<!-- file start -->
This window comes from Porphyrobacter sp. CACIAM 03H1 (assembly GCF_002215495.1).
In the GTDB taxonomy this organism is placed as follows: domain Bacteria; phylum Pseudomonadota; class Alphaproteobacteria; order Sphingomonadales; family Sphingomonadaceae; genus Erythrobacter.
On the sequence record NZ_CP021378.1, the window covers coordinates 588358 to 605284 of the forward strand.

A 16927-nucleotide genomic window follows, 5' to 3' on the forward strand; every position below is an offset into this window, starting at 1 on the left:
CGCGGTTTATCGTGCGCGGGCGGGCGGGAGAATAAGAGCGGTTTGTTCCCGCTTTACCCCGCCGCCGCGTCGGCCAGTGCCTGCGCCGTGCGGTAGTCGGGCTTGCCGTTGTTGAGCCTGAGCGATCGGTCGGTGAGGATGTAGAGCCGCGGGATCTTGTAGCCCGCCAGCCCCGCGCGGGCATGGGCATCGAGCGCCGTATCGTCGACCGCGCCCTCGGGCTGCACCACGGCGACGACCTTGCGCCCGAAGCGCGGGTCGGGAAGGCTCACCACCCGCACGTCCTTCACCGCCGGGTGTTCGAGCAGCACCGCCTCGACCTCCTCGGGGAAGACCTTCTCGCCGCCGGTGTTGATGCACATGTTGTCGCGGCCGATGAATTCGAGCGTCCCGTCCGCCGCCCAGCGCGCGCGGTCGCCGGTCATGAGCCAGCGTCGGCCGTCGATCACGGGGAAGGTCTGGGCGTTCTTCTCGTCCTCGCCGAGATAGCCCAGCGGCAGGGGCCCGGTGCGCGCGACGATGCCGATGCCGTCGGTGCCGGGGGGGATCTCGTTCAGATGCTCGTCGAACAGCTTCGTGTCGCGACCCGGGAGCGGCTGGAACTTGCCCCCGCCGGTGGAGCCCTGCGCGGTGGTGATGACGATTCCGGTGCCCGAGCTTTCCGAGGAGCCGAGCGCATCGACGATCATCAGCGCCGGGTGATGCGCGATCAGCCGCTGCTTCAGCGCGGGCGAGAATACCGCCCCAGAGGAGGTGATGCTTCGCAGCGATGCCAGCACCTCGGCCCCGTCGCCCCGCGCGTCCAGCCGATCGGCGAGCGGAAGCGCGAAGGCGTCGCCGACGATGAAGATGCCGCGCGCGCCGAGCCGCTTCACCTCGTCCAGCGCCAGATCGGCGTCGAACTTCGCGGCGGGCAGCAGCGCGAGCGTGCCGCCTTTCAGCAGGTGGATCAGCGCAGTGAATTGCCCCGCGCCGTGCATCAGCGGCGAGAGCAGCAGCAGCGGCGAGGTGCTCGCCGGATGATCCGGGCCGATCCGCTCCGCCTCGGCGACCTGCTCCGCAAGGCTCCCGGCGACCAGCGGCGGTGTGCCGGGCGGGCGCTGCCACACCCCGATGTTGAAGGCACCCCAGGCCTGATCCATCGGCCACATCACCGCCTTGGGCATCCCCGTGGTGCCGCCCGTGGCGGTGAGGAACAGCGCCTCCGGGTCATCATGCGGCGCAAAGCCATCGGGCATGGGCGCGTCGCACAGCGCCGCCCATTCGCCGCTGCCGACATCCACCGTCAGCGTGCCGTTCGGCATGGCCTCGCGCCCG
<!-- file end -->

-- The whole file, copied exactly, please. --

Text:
This window comes from Porphyrobacter sp. CACIAM 03H1 (assembly GCF_002215495.1).
In the GTDB taxonomy this organism is placed as follows: domain Bacteria; phylum Pseudomonadota; class Alphaproteobacteria; order Sphingomonadales; family Sphingomonadaceae; genus Erythrobacter.
On the sequence record NZ_CP021378.1, the window covers coordinates 588358 to 605284 of the forward strand.

A 16927-nucleotide genomic window follows, 5' to 3' on the forward strand; every position below is an offset into this window, starting at 1 on the left:
CGCGGTTTATCGTGCGCGGGCGGGCGGGAGAATAAGAGCGGTTTGTTCCCGCTTTACCCCGCCGCCGCGTCGGCCAGTGCCTGCGCCGTGCGGTAGTCGGGCTTGCCGTTGTTGAGCCTGAGCGATCGGTCGGTGAGGATGTAGAGCCGCGGGATCTTGTAGCCCGCCAGCCCCGCGCGGGCATGGGCATCGAGCGCCGTATCGTCGACCGCGCCCTCGGGCTGCACCACGGCGACGACCTTGCGCCCGAAGCGCGGGTCGGGAAGGCTCACCACCCGCACGTCCTTCACCGCCGGGTGTTCGAGCAGCACCGCCTCGACCTCCTCGGGGAAGACCTTCTCGCCGCCGGTGTTGATGCACATGTTGTCGCGGCCGATGAATTCGAGCGTCCCGTCCGCCGCCCAGCGCGCGCGGTCGCCGGTCATGAGCCAGCGTCGGCCGTCGATCACGGGGAAGGTCTGGGCGTTCTTCTCGTCCTCGCCGAGATAGCCCAGCGGCAGGGGCCCGGTGCGCGCGACGATGCCGATGCCGTCGGTGCCGGGGGGGATCTCGTTCAGATGCTCGTCGAACAGCTTCGTGTCGCGACCCGGGAGCGGCTGGAACTTGCCCCCGCCGGTGGAGCCCTGCGCGGTGGTGATGACGATTCCGGTGCCCGAGCTTTCCGAGGAGCCGAGCGCATCGACGATCATCAGCGCCGGGTGATGCGCGATCAGCCGCTGCTTCAGCGCGGGCGAGAATACCGCCCCAGAGGAGGTGATGCTTCGCAGCGATGCCAGCACCTCGGCCCCGTCGCCCCGCGCGTCCAGCCGATCGGCGAGCGGAAGCGCGAAGGCGTCGCCGACGATGAAGATGCCGCGCGCGCCGAGCCGCTTCACCTCGTCCAGCGCCAGATCGGCGTCGAACTTCGCGGCGGGCAGCAGCGCGAGCGTGCCGCCTTTCAGCAGGTGGATCAGCGCAGTGAATTGCCCCGCGCCGTGCATCAGCGGCGAGAGCAGCAGCAGCGGCGAGGTGCTCGCCGGATGATCCGGGCCGATCCGCTCCGCCTCGGCGACCTGCTCCGCAAGGCTCCCGGCGACCAGCGGCGGTGTGCCGGGCGGGCGCTGCCACACCCCGATGTTGAAGGCACCCCAGGCCTGATCCATCGGCCACATCACCGCCTTGGGCATCCCCGTGGTGCCGCCCGTGGCGGTGAGGAACAGCGCCTCCGGGTCATCATGCGGCGCAAAGCCATCGGGCATGGGCGCGTCGCACAGCGCCGCCCATTCGCCGCTGCCGACATCCACCGTCAGCGTGCCGTTCGGCATGGCCTCGCGCCCG